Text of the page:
Thursday, December 3, 2015

Frank Newman: More RMA reforms



The Resource Management Act is making history - as New Zealand's most amended piece of legislation. The latest amendments are being made possible by a deal between the National and Maori parties. 

The changes don't go as far as National had originally intended - they do not have the numbers in Parliament to change the principles of the Act, so it remains primarily an environmental protection document.

Here's a brief summary of some of the changes being proposed:

Requiring councils to follow national planning templates. This is a welcomed change that will put an end to local council staff interpreting the vague notions of the RMA in a manner that suits their own thinking. It’s astounding that this form of guidance was not part of the original Act. The government says the changes, "will improve the consistency and reduce the complexity of plans. This will substantially reduce the volume of planning documents across the country because most provisions will be standardised". They quote the absurd situation of there being 50 different definitions of ‘building height’. There are actually hundreds of equally absurd examples - some have more serious consequence, like the criteria by which a "significant landscape" is assessed. At the moment those criteria are nebulous expressions like the "colour of the night sky" dreamt up, no doubt, by distinguished landscape consultants.

A faster consents process. They say, "The Bill provides three different tracks by which a council can produce a plan: the existing track that now has tighter timelines, a new collaborative track, and a streamlined track". The collaborative track is where various stakeholders agree on planning changes before the formal process kicks in. That sounds very much like the existing mediation process that happens prior to matters going to the Environment Court, which have become a field day for lawyers, planners and vested interest groups.    

Reduced requirements for consents. They say, "The Bill eliminates the need for thousands of minor consents by giving councils discretion to not require them, by introducing a new 10-day fast-track for simple consents and by removing requirements for consents where they are already required under other Acts." Having resource consent exemptions for low level work is sensible, but passing that discretion onto local authorities is not. The same degree of discretion is already given to local authorities for building consents – as specified in clause 2 of Schedule 1 of the Building Act. Each consenting authority is supposed to have developed guidelines so Fred Dagg member of the public knows what's what or not, when it comes to needing a building consent. It's an admirable theory, but does not translate into great practice. In 2011 the Ministry for Business, Innovation and Employment found many councils were not using their exemption powers and they were of the view that people were being required to obtain building consents when they should have been exempted from doing so. Some councils, the Whangarei District Council for example, do not even have a guideline policy for the public. That’s very convenient for council staff because it means they can treat every matter that comes before them on a case by case basis, as they alone see fit.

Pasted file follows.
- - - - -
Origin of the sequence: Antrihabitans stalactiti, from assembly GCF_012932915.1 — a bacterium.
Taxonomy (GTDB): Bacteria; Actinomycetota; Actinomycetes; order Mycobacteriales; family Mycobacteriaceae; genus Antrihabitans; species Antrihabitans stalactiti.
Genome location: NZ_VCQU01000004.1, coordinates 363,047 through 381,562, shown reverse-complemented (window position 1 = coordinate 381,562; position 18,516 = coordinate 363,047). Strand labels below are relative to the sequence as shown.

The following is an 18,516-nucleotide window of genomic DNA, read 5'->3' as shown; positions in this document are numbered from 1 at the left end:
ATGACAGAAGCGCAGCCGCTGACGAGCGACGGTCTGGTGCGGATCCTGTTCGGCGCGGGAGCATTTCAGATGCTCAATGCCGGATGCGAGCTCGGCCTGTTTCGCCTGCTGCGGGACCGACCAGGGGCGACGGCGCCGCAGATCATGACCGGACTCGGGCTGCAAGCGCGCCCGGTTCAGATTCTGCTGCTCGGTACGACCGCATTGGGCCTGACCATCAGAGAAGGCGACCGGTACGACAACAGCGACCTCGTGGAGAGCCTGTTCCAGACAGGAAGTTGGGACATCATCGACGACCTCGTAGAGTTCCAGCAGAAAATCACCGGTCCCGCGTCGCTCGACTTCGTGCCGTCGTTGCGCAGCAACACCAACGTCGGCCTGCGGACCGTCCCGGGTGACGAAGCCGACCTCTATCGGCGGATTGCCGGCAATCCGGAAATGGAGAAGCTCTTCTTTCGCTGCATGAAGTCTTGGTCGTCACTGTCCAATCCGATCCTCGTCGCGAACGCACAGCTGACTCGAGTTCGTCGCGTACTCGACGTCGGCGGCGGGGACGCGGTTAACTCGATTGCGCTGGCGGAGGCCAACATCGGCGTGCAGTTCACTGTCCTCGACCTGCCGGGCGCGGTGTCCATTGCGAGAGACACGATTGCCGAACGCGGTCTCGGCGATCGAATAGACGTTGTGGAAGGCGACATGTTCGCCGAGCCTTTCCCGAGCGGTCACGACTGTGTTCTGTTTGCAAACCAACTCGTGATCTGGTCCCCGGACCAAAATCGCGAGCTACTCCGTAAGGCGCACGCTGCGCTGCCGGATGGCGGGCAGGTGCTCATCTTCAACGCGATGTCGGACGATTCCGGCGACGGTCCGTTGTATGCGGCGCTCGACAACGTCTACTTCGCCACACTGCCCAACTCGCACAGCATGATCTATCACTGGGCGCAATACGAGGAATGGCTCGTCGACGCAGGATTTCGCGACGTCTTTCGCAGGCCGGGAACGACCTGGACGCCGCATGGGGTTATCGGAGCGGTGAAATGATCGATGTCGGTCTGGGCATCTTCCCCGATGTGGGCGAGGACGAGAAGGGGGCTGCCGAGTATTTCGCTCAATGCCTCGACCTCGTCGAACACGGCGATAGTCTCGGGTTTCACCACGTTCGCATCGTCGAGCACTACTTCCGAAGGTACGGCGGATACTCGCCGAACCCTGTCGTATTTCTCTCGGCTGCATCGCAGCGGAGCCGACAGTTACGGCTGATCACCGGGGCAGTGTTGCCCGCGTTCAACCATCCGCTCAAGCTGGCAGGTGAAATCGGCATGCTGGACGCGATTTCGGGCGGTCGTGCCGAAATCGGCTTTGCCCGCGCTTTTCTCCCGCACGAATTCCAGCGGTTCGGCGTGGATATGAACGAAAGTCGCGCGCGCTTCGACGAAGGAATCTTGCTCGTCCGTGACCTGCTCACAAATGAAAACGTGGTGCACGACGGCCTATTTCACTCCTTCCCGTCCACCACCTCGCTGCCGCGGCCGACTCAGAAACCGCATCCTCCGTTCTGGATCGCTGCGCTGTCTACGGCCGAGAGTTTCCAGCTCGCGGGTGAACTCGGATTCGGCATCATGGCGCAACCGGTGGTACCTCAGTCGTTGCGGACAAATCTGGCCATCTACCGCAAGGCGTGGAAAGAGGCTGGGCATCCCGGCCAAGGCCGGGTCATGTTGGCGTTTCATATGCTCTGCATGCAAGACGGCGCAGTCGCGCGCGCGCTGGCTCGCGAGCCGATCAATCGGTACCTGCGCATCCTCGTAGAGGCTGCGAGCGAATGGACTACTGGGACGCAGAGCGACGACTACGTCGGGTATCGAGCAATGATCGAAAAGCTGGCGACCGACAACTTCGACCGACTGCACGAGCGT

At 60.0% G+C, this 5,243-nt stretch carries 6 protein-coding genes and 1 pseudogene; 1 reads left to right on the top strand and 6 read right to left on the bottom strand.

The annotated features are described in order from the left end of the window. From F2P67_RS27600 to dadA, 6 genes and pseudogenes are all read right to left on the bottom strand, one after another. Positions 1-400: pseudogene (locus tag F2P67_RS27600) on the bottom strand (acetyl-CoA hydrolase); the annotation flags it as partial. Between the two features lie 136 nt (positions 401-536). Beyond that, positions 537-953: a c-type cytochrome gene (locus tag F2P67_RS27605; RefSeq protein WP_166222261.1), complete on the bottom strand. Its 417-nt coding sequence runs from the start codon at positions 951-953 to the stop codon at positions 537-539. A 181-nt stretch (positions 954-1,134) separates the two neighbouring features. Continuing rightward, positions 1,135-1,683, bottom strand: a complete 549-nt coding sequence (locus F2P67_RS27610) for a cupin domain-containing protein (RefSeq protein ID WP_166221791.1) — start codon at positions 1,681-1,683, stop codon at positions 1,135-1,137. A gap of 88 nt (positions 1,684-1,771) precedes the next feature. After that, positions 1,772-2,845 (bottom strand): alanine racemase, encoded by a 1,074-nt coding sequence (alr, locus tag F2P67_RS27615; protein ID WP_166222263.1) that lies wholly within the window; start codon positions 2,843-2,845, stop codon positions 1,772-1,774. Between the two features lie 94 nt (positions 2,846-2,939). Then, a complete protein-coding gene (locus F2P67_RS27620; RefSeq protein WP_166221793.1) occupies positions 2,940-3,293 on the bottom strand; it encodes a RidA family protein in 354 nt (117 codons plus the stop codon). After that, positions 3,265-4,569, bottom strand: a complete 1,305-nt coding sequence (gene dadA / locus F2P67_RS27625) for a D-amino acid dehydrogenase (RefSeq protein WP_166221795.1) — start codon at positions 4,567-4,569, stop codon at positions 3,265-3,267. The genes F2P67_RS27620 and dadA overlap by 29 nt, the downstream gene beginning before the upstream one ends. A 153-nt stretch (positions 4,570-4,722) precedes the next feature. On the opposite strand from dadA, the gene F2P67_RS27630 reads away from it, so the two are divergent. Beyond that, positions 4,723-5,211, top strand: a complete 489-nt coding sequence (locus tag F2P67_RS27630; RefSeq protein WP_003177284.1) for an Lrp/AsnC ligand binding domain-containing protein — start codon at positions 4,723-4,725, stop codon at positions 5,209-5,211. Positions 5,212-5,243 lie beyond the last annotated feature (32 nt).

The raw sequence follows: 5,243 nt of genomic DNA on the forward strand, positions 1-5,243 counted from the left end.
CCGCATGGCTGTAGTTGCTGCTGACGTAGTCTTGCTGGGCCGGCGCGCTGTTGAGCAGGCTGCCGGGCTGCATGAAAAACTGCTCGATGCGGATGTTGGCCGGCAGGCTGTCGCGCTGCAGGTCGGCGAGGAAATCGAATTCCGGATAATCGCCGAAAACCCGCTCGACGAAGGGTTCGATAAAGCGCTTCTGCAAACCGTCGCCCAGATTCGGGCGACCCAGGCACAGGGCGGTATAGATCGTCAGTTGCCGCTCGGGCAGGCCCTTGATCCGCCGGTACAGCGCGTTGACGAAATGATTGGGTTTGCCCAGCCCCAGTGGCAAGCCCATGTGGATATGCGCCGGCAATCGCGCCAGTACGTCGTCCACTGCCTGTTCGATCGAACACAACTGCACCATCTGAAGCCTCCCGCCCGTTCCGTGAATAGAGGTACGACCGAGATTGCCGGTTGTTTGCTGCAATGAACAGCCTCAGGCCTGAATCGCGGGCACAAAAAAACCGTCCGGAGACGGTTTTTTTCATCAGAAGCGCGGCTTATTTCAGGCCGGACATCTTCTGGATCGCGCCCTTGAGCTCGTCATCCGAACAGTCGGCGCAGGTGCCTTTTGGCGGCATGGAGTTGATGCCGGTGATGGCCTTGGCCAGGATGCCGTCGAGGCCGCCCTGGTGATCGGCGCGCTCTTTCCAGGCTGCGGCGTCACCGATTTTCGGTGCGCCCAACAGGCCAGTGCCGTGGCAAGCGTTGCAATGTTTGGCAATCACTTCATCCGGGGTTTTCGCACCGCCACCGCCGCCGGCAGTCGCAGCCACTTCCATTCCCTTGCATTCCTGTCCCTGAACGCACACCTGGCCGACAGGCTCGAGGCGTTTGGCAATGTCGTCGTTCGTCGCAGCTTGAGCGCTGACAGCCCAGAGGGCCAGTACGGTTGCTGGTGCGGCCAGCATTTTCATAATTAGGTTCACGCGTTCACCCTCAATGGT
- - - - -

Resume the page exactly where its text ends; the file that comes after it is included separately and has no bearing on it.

I see no reason why resource management exemptions will be any less slanted in the way they are drafted to suit council staff. If so, they will have no practical effect in reducing uncertainty for those who are required to live by their rules.

Perhaps one of the most significant changes to the Act is one that gets the least attention in the documents supporting the Bill. The Environment Minister says, "The Bill is a compromise with the Maori Party and they have strongly advocated for better processes for iwi to be involved in council plan making. Councils will need to engage with local iwi on how they will involve them in their resource management processes. The objective is to ensure iwi are consulted on issues that are important to them..."

As it happens, the requirement to consult with iwi is already embedded into the RMA as they are already assumed to be affected parties when it comes to having status in resource consent applications. One can only assume those rights will be extended to include matters such as representation on local authority decision making committees and presumed rights to natural resources, like fresh water.

All in all most of the proposed changes are rhetoric rather than substance. The vast number of changes made to the RMA since it was first introduced shows how fundamentally flawed the Act was at the time - and is today. In practice the proposed changes are more likely to be a step backwards rather than forwards, as is being promised.

2 comments:

Graeme said...